said, he would make a few observations on the state of the question, and the engagement to which voting on one side or the other would pledge the members of the House. He could assure the House and the gentlemen opposite, who were so anxious to bring this debate to a conclusion, that he should not detain them long. After the able speech of his hon. and learned friend, in which the whole facts and law of the case had been stated and supported; after the speech of the right hon. gentleman opposite, and the reply of his hon. and learned friend near him, the merits of the question required no farther discussion. He rose, therefore, not to add any thing to what had been already said on the question itself, but to set members right on the real purport of the motion. The House, then, was now called upon at the beginning of a new reign, to make a final arrangement of the civil list for the whole of that reign. On such an occasion it was necessary to make the most minute inquiry, and to exert the most scrupulous caution to make the arrangement as wise and proper as it would be lasting. When a new settlement was proposed, it was incumbent on the House to take into consideration all the funds at present at the disposal of the Crown, in order to know what charges should be made before that settlement was effected. If they now neglected to do so, another opportunity would not again occur during the reign. When a motion like this should be afterwards brought forward, it would be sufficient to say, that the matter had been already settled, and thus alt further consideration of it would be shut out. The proposed resolution went no further than this, that it was expedient to take into consideration the droits of the Admiralty, the 4½ per cent colonial duties, and other funds usually at the disposal of the Crown, with the making of such an arrangement concerning them as would be consistent with the maintenance of the dignity of the Crown, and the interests of the country. Those, therefore, who should vote for his hon. and learned friend's motion would pledge themselves to no principle on the subject—they would merely express an opinion that the system formerly acted upon, now that a new arrangement was to be made, ought to be taken into consideration. Any gentleman who voted against it would say by his vote, that parliament ought to give the subject no consideration whatever. In supporting the proposed civil list establishment, it was not asking too much, in times like the present, to know how far it was necessary, by being informed of the state of the revenues in the power of the Crown, independently of it. There was, indeed a paper on the table stating the amount of the droits during the whole of the late reign; but his hon. and learned friend had shown that the greatest portion of them had accrued within the last twenty years. Of the state of them for the last four years, since the report was drawn up the House knew nothing. Would it not be proper, therefore, to make inquiry, and to demand information as to whether there had been any increase, or what was the present state of those funds? The Grown, for the maintenance of whose splendor and dignity anew civil list was to be provided, might be in possession of revenues that would render a less liberal grant from parliament sufficient for all purposes of splendor and dignity. His hon. and learned friend who made the motion had suggested that in case the Crown could not dispense with them, and subsist on the parliamentary allowance of 850,000l. now proposed, some compensation might be granted in lieu of them. He, however, must say, that he was, in the present state of his information, against making any compensation whatever; but, at any rate, the necessity of granting such compensation could only be made apparent by the proposed inquiry. After the committee had been granted, and an examination had taken place, his hon. and learned friend and the House would be able to decide whether any and what compensation ought to be made. This was not a time to think about unnecessary expenditure or ostentatious splendor. Rapid as had been the progress of melancholy events in the royal family since 1816, the country had run as rapidly into decay. All classes were suffering privations, and obliged to make sacrifices. His majesty should have been advised to make likewise some sacrifice in consideration of the burthens and distresses of his people. He knew that his majesty's surrender of his hereditary revenues, and his acceptance of the arrangement of 1816, was called an act of grace. But it ought to be recollected, that our revenue was every year declining, that there had been a great falling off in the first quarter of this year, as compared with the corres- ponding quarter of last year. He did not wish to appear niggardly towards the Crown—he did not wish to take any thing away from its proper splendor and dignity; but he would say, that, in the present burthened state of the country, and the depression of our finances, a single farthing ought not to be wasted unnecessarily. The amount of the funds at the disposal of his majesty, within the four last years, he was anxious to know, with a view to the settlement of the civil list, on which the greatest anxiety existed in the public mind. Rumours had gone abroad at different times concerning the amount of the droits which had been applied to the purposes of the crown. While the subject was left in the dark these rumours might again become current. What could be the evil of bringing these funds under the consideration of the House? The right hon. gentleman opposite had said, that it would be derogatory to the dignity of the crown to allow such an examination. But how could that be proved, while a stronger interference in other cases was not thought to produce that effect? His hon. friend had truly stated that severe and ignorant comments had been made on the royal expenditure, and these comments could not have been made if things had been managed in a different manner. The House ought not to grant the proposed 850,000l. without knowing, the other sources of royal income. To do so, would be voting away the public money in the dark, during a season of great public pressure. No inconvenience could result from the course of inquiry recommended. His hon. and learned, friend had said, that he would agree to a compensation for these droits, if upon inquiry it should be thought proper; and the right hon. gentleman opposite, in answering him, had said that the Crown was satisfied with its present establishment, and that the course proposed by the hon. and learned mover would add to the public burthens. Now, the right hon. gentleman's argument was destroyed by the very terms used by his hon. and; learned friend; for a compensation meant an equivalent; and the nation could not be more burthened by receiving as much as it gave. If a man gives 10,000l. to receive 10,000l., he is neither richer nor poorer. The right hon. gentleman concluded with calling upon those who wished" to make an economical and rational settlement of the civil list, to vote for his hon. and learned friend's motion. It bound them to nothing but to consider the subject—it called for no opinion—it pledged to no principles—it merely called upon them to examine, and left them to determine what was proper to be done, after they had examined.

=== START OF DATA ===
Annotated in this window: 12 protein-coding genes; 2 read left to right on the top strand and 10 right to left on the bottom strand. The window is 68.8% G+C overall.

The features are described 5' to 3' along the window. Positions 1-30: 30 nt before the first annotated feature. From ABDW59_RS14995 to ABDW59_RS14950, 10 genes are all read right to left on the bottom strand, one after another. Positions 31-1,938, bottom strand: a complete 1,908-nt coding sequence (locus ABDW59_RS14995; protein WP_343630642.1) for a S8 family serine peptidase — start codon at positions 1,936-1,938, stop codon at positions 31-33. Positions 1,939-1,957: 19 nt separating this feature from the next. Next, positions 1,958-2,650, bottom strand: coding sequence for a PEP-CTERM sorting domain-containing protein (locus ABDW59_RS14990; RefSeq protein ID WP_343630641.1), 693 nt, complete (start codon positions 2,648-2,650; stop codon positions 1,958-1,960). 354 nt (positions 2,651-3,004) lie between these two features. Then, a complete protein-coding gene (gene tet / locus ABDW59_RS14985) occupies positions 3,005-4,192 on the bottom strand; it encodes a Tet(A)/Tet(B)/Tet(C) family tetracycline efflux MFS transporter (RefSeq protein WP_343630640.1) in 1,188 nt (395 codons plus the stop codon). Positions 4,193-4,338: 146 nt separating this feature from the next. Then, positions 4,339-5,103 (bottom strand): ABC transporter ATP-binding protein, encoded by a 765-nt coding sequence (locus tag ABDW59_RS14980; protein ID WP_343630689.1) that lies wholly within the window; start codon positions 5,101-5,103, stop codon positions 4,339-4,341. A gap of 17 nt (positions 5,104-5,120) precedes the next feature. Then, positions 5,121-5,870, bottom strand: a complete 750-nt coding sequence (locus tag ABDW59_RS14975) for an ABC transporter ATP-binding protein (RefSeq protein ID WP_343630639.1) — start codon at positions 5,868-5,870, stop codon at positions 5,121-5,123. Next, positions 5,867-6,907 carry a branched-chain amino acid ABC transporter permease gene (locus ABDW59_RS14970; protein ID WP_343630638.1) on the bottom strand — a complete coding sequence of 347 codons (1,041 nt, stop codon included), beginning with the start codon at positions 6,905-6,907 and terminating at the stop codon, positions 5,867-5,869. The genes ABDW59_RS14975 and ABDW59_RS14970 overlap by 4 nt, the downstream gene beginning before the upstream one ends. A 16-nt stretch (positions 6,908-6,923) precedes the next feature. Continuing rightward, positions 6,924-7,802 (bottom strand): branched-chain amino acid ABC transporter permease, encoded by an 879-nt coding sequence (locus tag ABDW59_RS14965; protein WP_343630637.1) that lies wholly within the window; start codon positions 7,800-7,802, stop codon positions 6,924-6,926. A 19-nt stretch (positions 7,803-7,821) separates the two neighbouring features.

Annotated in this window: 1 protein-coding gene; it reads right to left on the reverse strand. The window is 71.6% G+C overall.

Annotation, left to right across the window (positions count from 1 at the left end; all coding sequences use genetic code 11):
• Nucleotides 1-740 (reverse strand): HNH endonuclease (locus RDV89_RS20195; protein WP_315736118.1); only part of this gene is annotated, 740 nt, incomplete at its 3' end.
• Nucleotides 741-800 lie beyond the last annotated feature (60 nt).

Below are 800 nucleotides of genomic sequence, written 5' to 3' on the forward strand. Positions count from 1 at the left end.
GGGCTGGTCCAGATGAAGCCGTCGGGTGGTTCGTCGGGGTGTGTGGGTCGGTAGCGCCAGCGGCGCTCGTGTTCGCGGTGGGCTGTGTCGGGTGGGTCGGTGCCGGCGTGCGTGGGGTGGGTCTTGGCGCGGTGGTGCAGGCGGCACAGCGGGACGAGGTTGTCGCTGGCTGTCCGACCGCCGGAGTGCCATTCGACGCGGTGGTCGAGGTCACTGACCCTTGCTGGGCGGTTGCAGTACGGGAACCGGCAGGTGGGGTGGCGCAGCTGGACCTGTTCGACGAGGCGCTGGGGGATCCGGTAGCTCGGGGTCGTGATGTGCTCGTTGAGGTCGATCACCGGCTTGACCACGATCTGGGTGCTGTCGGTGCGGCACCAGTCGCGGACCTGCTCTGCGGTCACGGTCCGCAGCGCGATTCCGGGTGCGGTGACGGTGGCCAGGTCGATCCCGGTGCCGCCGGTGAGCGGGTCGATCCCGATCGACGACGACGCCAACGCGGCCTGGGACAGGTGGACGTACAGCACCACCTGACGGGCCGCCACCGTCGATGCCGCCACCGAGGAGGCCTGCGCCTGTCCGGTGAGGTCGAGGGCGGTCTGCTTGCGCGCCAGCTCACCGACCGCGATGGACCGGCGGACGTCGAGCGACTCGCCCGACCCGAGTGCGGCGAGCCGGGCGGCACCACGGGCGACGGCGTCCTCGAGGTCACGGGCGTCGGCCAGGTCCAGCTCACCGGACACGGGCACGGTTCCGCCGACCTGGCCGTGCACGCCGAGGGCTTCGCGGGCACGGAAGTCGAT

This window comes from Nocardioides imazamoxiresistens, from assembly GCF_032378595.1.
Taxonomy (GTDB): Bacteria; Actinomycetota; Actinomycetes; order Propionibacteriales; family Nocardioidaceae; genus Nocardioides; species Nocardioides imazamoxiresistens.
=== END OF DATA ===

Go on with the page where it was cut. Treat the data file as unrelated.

The Chancellor of the Exchequer